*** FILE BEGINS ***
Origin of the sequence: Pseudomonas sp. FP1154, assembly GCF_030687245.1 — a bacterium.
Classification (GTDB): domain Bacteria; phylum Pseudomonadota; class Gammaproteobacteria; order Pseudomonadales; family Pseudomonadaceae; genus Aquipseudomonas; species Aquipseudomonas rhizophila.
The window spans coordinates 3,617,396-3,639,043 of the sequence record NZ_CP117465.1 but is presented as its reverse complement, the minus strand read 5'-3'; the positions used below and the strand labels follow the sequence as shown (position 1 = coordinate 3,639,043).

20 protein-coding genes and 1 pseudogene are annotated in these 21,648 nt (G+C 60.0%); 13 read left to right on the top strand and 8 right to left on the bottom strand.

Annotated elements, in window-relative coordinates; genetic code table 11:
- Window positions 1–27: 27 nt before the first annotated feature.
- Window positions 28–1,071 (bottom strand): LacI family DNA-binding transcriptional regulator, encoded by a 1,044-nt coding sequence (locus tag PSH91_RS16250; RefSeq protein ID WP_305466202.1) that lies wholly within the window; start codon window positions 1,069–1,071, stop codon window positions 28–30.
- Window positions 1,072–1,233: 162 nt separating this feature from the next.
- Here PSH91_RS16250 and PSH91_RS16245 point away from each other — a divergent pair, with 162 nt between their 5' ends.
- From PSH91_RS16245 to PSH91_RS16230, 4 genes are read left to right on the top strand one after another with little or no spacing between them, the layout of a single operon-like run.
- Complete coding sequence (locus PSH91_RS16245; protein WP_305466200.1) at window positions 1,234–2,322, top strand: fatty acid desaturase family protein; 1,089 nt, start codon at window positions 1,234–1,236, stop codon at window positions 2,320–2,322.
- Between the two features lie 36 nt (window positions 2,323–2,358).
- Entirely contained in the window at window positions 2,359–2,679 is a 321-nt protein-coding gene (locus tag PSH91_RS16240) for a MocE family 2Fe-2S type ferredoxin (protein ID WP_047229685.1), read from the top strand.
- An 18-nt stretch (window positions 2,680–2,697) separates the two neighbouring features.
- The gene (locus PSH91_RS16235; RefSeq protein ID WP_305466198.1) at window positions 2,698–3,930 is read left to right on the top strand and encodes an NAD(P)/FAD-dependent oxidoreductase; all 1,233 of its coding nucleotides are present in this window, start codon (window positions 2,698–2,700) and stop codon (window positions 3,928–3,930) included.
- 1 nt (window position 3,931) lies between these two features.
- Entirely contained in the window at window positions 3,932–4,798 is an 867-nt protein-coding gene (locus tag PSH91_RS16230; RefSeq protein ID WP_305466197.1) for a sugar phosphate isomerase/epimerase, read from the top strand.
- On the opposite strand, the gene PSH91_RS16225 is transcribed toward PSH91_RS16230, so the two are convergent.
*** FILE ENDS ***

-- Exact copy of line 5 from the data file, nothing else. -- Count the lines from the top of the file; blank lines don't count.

Annotated elements, in window-relative coordinates; genetic code table 11: